Love Is Love: The Fundamental Right To Love, Marriage, And Obergefell V. Hodges, Reginald Oh

Law Faculty Articles and Essays

Fourteenth Amendment substantive due process fundamental rights doctrine is about love. It is, at least, based on a close reading of Justice Anthony Kennedy’s majority opinion in Obergefell v. Hodges, the case in which the Supreme Court held that same-sex marriage is a fundamental right of individual autonomy and dignity.

Part I of this Article discusses the concept of love. Part II examines Justice Kennedy’s majority opinion in Obergefell and argues that it expresses unconditional love for LGBT people in tone, language, and substance. Part III argues that, in Obergefell, Kennedy’s key reasons for concluding that marriage is …


The Qualified Immunity Paradox And The Sixth Circuit’S Moderwell Opinion: A Harbinger Of Better Things To Come?, Doron M. Kalir Apr 2021

The Qualified Immunity Paradox And The Sixth Circuit’S Moderwell Opinion: A Harbinger Of Better Things To Come?, Doron M. Kalir

Law Faculty Articles and Essays

This note discusses the requirement of "clearly-established law," which a plaintiff needs to show in order to overcome a qualified immunity defense. This requirement--in essence, asking a plaintiff to show that someone else in their shoes has already prevailed in similar circumstances--may lead to an infinite regression paradox. The Note discusses this paradox and the ways in which the Supreme Court, and now the Sixth Circuit, have begun to resolve it.


Darryl Robinson's Model For International Criminal Law: Deontic Principles Developed Through A Coherentist Approach, Milena Sterio Apr 2021

Darryl Robinson's Model For International Criminal Law: Deontic Principles Developed Through A Coherentist Approach, Milena Sterio

Law Faculty Articles and Essays

Darryl Robinson’s new book, Justice in Extreme Cases: Criminal Law Theory Meets International Criminal Law, presents a compelling argument: that international criminal law would benefit from deontic reasoning. According to Robinson, this type of deontic reasoning “requires us to consider the limits of personal fault and punishability,” and is a “normative reasoning that focuses on our duties and obligations to others.” Moreover, Robinson argues in this book that coherentism is the best method for identifying and defining deontic principles. Robinson explains that coherentism is an approach where “[w]e use all of our critical reasoning tools to test past understandings …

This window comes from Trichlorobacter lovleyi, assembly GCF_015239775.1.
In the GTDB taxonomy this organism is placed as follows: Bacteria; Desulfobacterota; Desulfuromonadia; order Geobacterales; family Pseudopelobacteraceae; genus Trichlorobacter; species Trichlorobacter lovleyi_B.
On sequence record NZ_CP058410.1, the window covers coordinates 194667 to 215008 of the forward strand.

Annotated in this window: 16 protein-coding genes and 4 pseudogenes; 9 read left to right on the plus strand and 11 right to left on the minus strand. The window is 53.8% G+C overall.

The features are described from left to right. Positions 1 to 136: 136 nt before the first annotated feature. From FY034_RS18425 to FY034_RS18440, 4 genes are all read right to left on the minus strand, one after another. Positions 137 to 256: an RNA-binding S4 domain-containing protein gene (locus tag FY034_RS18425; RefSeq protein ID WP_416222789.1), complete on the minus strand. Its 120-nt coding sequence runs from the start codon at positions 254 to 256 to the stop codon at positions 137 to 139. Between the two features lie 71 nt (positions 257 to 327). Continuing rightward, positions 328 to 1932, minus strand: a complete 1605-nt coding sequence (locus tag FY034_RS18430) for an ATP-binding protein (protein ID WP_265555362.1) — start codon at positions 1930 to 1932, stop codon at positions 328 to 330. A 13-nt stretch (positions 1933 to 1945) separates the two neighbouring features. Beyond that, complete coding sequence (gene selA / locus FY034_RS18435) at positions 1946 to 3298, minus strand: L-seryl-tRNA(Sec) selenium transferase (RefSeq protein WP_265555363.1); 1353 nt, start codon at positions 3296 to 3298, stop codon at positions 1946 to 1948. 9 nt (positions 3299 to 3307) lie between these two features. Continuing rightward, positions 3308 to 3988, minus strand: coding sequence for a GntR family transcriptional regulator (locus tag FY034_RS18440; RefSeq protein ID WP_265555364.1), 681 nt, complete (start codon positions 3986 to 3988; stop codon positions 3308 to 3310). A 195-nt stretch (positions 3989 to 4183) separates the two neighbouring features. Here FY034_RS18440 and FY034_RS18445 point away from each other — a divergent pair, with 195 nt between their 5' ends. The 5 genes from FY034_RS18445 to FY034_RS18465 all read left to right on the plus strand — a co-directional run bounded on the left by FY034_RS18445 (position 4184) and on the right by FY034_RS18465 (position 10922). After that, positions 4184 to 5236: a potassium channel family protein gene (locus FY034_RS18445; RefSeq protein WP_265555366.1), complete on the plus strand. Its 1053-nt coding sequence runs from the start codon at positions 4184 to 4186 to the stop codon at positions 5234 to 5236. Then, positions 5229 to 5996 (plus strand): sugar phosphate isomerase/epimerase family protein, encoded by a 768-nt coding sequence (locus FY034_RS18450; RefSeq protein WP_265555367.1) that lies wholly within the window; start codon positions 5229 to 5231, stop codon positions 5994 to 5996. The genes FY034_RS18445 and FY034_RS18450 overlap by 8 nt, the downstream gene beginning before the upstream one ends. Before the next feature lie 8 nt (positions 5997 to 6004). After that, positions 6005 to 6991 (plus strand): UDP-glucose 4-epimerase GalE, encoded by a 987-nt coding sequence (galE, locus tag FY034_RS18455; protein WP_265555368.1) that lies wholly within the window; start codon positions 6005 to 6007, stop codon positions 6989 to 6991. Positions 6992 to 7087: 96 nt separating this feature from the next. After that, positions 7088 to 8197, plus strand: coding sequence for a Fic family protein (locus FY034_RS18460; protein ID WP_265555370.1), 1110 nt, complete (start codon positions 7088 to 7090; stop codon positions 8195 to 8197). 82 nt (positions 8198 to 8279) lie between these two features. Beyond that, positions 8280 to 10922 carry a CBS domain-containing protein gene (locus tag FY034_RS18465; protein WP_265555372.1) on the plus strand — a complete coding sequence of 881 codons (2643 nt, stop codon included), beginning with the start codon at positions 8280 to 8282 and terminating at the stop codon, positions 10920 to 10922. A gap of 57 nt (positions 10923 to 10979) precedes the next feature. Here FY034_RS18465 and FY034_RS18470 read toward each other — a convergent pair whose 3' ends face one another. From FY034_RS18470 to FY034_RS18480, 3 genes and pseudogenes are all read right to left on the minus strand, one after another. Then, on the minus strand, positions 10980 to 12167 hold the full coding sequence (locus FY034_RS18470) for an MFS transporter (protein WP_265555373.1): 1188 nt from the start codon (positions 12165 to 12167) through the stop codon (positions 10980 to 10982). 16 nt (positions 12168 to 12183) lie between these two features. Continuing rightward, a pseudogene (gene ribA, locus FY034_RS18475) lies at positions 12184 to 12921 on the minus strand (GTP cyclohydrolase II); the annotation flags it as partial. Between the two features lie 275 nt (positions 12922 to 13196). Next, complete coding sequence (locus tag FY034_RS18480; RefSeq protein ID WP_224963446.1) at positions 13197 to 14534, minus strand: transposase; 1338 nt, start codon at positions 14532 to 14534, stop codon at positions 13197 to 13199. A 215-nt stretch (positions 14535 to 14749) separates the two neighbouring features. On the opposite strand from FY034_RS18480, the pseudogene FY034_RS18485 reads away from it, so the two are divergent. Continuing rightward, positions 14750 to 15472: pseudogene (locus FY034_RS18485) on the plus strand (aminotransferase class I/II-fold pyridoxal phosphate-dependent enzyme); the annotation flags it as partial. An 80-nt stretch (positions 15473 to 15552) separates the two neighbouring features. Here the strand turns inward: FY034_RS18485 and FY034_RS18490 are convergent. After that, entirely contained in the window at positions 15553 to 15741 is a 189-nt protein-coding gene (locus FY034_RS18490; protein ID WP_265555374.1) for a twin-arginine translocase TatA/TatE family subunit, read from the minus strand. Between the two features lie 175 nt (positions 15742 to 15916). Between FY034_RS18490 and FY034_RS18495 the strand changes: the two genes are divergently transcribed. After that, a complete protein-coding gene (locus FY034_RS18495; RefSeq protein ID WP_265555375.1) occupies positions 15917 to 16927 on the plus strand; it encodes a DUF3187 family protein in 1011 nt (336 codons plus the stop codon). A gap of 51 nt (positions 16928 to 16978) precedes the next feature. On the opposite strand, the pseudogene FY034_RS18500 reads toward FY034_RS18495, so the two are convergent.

Just Plain Dumb?: How Digital Contact Tracing Apps Could’Ve Worked Better (And Why They Never Got The Chance), Brian E. Ray Jan 2021

Just Plain Dumb?: How Digital Contact Tracing Apps Could’Ve Worked Better (And Why They Never Got The Chance), Brian E. Ray

Law Faculty Articles and Essays

This essay describes how the privacy debate that emerged over digital contact tracing and Google’s and Apple’s decisions to strictly limit apps permitted to use their platforms resulted in undercutting their potential usefulness as a tool to combat the pandemic while still failing to engender trust in these tools as intended.


Change At The Speed Of Leadership, Lee Fisher Jan 2021

Change At The Speed Of Leadership, Lee Fisher

Law Faculty Articles and Essays

“The most dangerous leadership myth is that leaders are born—that there is a genetic factor to leadership. . . That’s nonsense; in fact, the opposite is true. Leaders are made rather than born.”

“Lawyers are in the anomalous position of serving as leaders but generally lacking leadership training and skills. Competency in lawyering skills often functions as a proxy for leadership skills, despite the evidence that leadership skills are distinct and may take years to develop. Our neglect of leadership skills is reaching crisis proportions because nearly half of all current law firm partners will retire within the next ten …


Reforming The High-States Gamble Of Covert Government Seizures, Jonathan Witmer-Rich Jan 2021

Reforming The High-States Gamble Of Covert Government Seizures, Jonathan Witmer-Rich

Law Faculty Articles and Essays

In a covert government seizure, police secretly enter a home when no one is present and seize contraband, often staging the scene to look like a burglary. These covert seizures are authorized by delayed notice search warrants. This Article identifies two serious problems with this practice and proposes reforms.

The first problem is that a successful covert seizure will likely provoke violent retaliation against innocent third parties. If the target of the covert seizure--say a drug dealer--believes someone has stolen a valuable drug stash, the dealer will seek to kill or harm whomever they believe conducted the burglary. The statute …


Who Wants To Be A Prosecutor? And Why Care? Law Students’ Career Aspirations And Reform Prosecutors’ Goals, Shih-Chun Steven Chien, Stephen Daniels Jan 2021

Who Wants To Be A Prosecutor? And Why Care? Law Students’ Career Aspirations And Reform Prosecutors’ Goals, Shih-Chun Steven Chien, Stephen Daniels

Law Faculty Articles and Essays

Often called “progressive” or “reform” prosecutors, a number of reform-minded prosecutors have been elected recently across the United States—promising a distinctive vision of criminal justice and signaling that their role will be more attuned to issues of race and equity than “law and order.” Furthering this vision requires dramatic changes to the working cultures—the norms, practices, and even personnel—of their offices. Diversity plays a major role.

One central challenge is identifying, attracting, and hiring newly-minted lawyers who can, over time, be socialized into and sustain a changing organizational culture. This article empirically examines that challenge, which involves two sides of …


Women As Judges At International Criminal Tribunals, Milena Sterio Oct 2020

Women As Judges At International Criminal Tribunals, Milena Sterio

Law Faculty Articles and Essays

This Article analyzes the presence of female judges within international criminal tribunals, starting with the Yugoslavia and Rwanda Tribunals in the 1990s. In particular, the Article discusses specific numbers of female judges at the Yugoslavia and Rwanda Tribunals, the Special Court for Sierra Leone, the Extraordinary Chambers in the Courts of Cambodia, the Special Tribunal for Lebanon, the newly created Kosovo Specialist Chambers, and the International Criminal Court.